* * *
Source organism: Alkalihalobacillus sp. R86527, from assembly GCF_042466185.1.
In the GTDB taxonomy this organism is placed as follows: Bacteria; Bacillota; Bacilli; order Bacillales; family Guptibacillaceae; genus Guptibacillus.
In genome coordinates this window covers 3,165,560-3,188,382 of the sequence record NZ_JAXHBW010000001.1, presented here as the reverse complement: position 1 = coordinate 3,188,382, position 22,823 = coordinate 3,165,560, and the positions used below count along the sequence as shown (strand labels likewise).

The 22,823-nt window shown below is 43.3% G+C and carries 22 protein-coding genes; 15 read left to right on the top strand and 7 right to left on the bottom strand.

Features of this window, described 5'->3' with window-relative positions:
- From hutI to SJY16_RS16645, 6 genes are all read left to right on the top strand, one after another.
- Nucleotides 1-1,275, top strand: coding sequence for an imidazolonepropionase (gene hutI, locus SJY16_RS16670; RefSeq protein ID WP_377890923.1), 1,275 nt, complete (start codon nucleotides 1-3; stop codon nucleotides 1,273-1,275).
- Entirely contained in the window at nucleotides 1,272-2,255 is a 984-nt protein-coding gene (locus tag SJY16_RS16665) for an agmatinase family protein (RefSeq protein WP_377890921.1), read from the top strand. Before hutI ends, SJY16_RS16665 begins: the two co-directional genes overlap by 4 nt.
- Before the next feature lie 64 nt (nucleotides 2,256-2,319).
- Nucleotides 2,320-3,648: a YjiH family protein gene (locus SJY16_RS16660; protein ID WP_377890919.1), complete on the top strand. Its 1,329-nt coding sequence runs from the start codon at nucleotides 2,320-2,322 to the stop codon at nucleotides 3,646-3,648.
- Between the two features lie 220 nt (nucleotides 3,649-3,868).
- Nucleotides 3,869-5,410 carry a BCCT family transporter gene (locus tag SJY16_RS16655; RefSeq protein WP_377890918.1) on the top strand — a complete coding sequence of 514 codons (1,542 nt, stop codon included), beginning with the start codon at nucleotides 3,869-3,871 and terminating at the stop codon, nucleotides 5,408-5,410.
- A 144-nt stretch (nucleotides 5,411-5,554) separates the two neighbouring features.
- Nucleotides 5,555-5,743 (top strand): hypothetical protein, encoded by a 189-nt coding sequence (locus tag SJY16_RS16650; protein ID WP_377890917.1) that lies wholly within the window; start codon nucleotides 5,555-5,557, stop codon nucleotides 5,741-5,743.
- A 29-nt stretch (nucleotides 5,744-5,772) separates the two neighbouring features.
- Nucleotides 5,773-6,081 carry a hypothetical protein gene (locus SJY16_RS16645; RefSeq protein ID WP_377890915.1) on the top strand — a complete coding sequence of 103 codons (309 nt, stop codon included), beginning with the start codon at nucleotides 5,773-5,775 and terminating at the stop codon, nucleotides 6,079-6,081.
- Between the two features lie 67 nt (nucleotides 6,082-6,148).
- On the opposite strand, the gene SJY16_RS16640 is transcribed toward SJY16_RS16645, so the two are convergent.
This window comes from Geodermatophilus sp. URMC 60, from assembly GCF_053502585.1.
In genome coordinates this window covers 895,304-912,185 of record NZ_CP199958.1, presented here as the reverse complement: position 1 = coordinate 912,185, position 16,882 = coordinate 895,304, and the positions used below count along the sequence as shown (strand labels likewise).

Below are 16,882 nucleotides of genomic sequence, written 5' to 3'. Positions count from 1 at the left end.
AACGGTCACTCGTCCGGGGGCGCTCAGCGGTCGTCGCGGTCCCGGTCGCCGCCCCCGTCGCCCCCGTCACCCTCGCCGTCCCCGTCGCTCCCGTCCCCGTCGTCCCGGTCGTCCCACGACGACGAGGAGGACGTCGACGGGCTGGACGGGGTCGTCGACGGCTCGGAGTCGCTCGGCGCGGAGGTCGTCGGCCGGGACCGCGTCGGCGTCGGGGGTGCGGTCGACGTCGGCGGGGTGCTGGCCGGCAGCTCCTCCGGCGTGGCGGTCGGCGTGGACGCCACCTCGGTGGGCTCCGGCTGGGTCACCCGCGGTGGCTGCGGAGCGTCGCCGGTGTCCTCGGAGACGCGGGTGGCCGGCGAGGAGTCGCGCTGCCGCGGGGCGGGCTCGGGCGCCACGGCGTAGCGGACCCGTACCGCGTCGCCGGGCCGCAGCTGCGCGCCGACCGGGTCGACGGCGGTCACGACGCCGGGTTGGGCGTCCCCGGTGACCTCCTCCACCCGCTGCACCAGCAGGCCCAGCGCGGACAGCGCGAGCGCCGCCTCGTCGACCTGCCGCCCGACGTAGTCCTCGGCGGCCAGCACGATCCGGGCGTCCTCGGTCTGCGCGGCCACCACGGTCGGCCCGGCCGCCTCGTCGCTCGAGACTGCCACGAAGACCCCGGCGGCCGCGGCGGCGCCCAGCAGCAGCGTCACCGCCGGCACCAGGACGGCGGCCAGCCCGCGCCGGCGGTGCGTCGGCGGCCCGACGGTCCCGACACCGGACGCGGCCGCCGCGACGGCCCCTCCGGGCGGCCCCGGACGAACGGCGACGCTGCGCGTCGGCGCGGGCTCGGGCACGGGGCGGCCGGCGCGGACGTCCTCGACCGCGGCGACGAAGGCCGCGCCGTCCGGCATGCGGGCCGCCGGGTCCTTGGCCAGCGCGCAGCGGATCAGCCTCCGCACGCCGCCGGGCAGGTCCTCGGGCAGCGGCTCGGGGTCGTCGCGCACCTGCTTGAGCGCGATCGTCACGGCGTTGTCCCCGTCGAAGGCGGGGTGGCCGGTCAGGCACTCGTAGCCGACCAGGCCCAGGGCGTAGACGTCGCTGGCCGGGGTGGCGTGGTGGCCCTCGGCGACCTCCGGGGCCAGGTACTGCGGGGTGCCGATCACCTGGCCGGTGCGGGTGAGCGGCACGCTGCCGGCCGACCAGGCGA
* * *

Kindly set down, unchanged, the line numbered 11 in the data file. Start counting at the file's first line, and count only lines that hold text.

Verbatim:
- Between the two features lie 220 nt (nucleotides 3,649-3,868).